Market Intelligence



The financial markets influence decisions taken by borrowers and investors alike. We follow the stories that affect financial market data and put them in a news feed of market intelligence below.

Watchdog calls for end of mortgage payment holidays    August 2020

The Financial Conduct Authority (FCA) has suggested that homeowners struggling with mortgage repayments should not be offered payment holidays, saying that that further breaks are “unlikely to be the appropriate solution” for borrowers. While lenders have been offering three month repayment breaks on mortgages, credit cards and personal loans amid the coronavirus crisis, the FCA says new measures may be more appropriate, such as extending the term of the loan or allowing borrowers to resume payments at a lower level than they were before the crisis. Analysis shows that while one in every five mortgages in Britain went unpaid at the peak of the crisis, far fewer borrowers applied for a second three-month pause on payments.
The Daily Telegraph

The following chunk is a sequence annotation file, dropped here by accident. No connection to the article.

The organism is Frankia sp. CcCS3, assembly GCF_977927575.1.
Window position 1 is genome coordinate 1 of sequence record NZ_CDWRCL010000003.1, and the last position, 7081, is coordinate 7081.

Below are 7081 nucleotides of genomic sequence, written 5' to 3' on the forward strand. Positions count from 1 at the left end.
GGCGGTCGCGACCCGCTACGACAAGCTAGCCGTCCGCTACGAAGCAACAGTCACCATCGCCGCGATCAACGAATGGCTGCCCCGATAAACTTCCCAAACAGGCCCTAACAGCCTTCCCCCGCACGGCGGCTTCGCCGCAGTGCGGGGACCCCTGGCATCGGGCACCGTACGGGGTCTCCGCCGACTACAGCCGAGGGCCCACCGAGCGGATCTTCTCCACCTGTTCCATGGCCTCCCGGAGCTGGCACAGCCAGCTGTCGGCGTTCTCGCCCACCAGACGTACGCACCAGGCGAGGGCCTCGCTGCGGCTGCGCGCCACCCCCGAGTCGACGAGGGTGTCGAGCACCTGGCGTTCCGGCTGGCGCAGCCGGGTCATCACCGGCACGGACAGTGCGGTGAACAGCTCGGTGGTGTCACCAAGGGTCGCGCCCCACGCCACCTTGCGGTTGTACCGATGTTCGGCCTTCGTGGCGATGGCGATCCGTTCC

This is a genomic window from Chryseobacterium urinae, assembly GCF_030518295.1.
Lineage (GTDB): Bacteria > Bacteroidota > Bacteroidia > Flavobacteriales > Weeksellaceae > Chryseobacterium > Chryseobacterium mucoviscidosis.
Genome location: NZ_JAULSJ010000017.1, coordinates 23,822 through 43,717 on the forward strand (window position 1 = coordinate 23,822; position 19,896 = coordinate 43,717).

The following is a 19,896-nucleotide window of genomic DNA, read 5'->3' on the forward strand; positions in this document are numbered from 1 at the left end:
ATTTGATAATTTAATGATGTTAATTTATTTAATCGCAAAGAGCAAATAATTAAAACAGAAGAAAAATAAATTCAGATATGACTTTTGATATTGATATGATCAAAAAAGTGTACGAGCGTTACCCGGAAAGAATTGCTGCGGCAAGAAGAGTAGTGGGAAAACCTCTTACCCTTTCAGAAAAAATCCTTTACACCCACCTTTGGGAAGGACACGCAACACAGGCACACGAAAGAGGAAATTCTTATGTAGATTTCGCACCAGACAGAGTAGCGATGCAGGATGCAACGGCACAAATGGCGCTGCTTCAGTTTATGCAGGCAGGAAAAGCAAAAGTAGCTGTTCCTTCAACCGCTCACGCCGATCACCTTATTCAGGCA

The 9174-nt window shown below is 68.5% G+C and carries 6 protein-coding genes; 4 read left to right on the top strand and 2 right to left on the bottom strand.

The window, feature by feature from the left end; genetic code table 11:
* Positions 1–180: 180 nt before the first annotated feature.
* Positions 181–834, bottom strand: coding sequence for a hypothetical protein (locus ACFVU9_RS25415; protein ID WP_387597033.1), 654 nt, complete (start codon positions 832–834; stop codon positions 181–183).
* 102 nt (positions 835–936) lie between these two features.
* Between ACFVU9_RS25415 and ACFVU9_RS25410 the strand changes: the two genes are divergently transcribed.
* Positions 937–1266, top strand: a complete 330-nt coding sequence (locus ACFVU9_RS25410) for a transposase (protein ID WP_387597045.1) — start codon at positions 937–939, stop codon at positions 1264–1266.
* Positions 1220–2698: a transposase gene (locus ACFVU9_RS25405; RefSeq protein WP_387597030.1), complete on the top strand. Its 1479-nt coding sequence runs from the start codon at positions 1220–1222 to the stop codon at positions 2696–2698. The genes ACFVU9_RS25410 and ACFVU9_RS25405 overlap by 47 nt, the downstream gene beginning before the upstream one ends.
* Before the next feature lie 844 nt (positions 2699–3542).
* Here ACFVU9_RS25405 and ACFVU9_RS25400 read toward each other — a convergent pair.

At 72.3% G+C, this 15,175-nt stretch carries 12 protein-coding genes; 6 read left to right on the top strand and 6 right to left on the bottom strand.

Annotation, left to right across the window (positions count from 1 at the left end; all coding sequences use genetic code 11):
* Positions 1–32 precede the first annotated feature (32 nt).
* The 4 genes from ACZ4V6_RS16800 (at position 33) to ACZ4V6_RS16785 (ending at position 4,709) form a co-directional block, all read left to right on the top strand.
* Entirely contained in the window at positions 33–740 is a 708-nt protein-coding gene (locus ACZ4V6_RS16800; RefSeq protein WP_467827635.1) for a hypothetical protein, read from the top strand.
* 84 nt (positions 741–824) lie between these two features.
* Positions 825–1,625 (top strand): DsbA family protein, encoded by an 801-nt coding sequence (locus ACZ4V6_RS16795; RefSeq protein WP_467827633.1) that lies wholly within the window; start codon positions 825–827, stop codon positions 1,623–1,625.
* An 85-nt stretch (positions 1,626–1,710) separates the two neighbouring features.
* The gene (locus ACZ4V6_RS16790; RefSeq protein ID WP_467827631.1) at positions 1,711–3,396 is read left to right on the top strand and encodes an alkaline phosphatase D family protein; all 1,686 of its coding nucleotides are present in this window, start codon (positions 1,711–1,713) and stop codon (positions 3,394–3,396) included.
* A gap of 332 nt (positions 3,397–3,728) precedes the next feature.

Stamp duty holiday could save average English buyer £7,000    July 2020

Chancellor Rishi Sunak is expected to announce plans in his Summer Statement for a temporary stamp duty holiday that could save the average English buyer £6,915 – and make 88% of English property transactions exempt from the tax, according to Savills. Mr Sunak is predicted to raise the threshold at which buyers start paying tax on their purchases from £125,000 to as much as £500,000. The holiday would come into effect at the moment analysts are expecting the economic impact of coronavirus to hit the property market hard. Both mortgage holidays and the furlough scheme are due to end in the autumn, meaning there could be a spike in forced sellers, and a fall in the number of people able to purchase.
The Daily Telegraph

Lenders give 1.9m mortgage holidays    June 2020

Figures from UK Finance show that 1.9m mortgage payment holidays have been taken by borrowers in the last three months, equivalent to one in every six mortgages in Britain. On average, £755 is being deferred each month. In addition to mortgage holidays, UK Finance said banks have offered 962,000 credit card payment deferrals and 689,000 breaks to personal loan customers during the coronavirus pandemic.
The Daily Telegraph

Government to publish New Code of Practice for Commercial Letting    June 2020